This edition’s question comes from Gaetano in Brampton:
Q: How do land transfer taxes work? How much and who pays?
In Ontario, the Land Transfer Tax is the responsibility of the buyer. It will be paid for as part of your closing costs before you take possession of your new home. The Land Transfer Tax is variable and depends upon the purchase price of the home. Let’s use an example to calculate the cost of the Tax.
Let’s say your real estate sales representative has negotiated a purchase price of $400,000 for your home in Milton. There are two ways to calculate the total. The first is the quick and easy way – simply Google “Land Transfer Tax Calculator” and you will have access to literally thousands of websites whereby you can put in your purchase price and it will spit back out the total. The second way is by understanding the tax structure and calculating it manually.
The current tax structure is as follows (and has been this way since 1989):
- Amounts up to and including $55,000 = 0.5%
- Amounts between $55,000 – $250,000 = 1.0%
- Amounts between $250,000 – $400,000 = 1.5%
- Amounts over $400,000 = 2.0%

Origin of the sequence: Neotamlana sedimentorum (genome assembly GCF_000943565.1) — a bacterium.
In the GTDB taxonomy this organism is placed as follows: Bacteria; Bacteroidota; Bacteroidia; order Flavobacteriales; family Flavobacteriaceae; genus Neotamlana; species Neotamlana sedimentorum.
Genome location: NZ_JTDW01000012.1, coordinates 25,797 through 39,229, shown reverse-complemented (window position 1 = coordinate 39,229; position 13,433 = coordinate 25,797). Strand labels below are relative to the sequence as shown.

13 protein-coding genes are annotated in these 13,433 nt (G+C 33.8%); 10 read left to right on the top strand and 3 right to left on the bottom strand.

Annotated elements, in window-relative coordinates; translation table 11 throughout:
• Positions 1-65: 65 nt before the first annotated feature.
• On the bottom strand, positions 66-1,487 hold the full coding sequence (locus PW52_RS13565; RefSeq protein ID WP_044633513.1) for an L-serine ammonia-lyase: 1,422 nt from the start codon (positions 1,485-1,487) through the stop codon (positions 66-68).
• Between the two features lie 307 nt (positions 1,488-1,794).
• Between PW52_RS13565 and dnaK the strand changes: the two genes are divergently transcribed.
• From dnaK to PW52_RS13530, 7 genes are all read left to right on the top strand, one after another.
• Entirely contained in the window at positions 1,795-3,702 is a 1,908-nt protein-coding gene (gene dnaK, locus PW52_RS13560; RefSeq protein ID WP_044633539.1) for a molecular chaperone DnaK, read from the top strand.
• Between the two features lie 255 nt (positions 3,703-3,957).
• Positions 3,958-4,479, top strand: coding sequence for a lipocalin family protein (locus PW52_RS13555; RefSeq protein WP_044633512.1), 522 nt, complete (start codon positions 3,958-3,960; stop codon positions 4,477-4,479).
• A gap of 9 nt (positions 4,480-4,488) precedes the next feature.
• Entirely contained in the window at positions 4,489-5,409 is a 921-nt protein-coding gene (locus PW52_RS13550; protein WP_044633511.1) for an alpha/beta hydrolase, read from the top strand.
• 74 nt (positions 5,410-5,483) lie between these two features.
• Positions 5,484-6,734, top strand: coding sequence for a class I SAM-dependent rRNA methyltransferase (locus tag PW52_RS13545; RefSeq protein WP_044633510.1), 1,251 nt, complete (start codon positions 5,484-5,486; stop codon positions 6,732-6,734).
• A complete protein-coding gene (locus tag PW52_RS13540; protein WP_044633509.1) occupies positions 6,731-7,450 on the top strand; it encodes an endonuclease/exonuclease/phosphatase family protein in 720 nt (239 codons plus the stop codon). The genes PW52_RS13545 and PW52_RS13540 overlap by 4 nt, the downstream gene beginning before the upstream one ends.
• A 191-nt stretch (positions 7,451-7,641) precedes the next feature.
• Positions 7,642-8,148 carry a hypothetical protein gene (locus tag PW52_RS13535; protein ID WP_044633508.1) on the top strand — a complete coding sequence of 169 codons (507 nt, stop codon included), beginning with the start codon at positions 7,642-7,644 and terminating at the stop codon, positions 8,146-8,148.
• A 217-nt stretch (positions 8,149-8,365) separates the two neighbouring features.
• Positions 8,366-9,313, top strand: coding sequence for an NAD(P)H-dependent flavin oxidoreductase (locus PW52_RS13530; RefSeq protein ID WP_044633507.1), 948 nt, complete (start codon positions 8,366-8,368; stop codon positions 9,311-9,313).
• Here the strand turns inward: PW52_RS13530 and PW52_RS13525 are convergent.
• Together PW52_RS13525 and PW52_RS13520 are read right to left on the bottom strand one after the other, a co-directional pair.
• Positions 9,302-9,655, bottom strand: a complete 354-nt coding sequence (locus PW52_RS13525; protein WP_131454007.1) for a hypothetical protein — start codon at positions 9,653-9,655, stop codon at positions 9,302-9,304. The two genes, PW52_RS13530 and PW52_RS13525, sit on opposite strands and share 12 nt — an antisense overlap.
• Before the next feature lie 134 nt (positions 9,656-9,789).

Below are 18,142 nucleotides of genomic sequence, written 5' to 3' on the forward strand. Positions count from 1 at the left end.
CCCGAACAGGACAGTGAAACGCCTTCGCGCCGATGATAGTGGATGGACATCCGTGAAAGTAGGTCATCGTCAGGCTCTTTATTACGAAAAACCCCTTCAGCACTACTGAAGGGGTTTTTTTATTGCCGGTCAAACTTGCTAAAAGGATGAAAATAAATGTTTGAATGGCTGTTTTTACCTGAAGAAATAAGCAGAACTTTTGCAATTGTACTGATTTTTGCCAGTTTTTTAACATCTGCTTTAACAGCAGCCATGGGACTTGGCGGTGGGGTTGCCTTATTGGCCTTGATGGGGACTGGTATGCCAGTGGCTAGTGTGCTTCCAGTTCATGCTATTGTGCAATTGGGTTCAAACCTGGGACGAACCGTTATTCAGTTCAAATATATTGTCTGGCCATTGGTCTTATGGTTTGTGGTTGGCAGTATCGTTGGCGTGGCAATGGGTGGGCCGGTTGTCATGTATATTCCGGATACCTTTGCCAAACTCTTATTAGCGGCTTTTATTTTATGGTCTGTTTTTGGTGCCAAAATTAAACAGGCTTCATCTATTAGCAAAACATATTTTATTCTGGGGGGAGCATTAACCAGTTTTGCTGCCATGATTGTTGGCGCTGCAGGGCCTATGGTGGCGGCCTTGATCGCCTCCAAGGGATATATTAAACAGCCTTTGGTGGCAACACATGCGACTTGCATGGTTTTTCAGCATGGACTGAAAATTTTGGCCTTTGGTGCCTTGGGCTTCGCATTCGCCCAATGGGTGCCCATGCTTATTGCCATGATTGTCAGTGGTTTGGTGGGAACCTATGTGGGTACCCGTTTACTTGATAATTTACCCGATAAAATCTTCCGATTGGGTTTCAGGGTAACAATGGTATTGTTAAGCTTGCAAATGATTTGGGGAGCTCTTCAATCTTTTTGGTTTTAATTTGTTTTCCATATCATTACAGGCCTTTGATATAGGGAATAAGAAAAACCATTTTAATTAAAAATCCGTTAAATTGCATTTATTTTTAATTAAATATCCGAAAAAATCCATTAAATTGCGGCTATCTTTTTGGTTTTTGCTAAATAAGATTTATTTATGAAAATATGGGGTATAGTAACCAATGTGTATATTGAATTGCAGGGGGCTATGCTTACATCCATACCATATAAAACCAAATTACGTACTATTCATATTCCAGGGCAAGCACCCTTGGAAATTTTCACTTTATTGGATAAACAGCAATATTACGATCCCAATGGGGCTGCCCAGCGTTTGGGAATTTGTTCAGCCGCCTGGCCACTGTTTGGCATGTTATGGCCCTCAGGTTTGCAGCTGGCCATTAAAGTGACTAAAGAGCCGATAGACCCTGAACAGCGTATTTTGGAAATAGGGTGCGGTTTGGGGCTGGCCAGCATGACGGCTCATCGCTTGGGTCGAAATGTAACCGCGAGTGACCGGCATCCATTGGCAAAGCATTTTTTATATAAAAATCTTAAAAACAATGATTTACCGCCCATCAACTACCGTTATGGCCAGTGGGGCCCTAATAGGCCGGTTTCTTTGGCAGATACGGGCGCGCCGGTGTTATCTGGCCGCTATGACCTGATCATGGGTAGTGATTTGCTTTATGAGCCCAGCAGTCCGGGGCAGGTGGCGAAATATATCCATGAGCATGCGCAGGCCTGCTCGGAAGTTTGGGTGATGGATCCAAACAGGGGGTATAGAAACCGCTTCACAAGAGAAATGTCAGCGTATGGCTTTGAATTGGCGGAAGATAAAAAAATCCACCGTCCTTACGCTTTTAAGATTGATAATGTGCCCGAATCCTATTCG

Therefore, the total amount of the Tax would be calculated as follows:
$55,000 x 0.005 = $275
$250,000 – $55,000 = $195,000 x .01 = $1950
$400,000 – $250,000 = $150,000 x . 015 = $2250
Total Land Transfer Tax = $275 + $1950 + $2250 = $4475
But, what if I am purchasing a home in Toronto? Is it true there is an ADDITIONAL tax?
Yes, Toronto is the only municipality currently in Canada that charges an additional tax. The tax breakdown is similar to Ontario’s, however the value between $55,000 – $400,000 is only taxed at 1%. This makes the Tax slightly less expensive than Ontario’s.
If your purchase price were $400,000, the tax would be calculated as follows:
$55,000 x 0.005 = $275
$400,000 – $55,000 = $345,000 x .01 = $3450
Therefore, the Toronto Land Transfer Tax would be $3725. This would make a grand total of $8200 ($3725 + $4475) in Land Transfer Taxes. That’s quite a chunk of change to come up with on closing, so you should be taking that into account when getting your preapproval done by your lender. Typically, closing costs should account for about 1.5-2% of your mortgage preapproval allowance.
What about if I’m a first-time buyer?
First-timers do get a bit of a break on the Ontario Land Transfer Tax as they are eligible for a $2000 rebate. This amount is deducted by your real estate lawyer from your closing costs. So, in the above example, if you were purchasing outside of Toronto, your Land Transfer Tax would only be $2475 after rebate. If purchasing in Toronto, there is also a rebate up to a maximum of $3725 on the Toronto Land Transfer Tax. If you look closely, the $3725 rebate completely offsets the Toronto Tax payable for a $400,000 home, and you’d only be left with the $2475 portion of the Ontario Land Transfer Tax!
I hope that helps, Gaetano, and if you’d like more detail on the matter, please contact us and we’ll put you in touch with a few highly recommended real estate lawyers.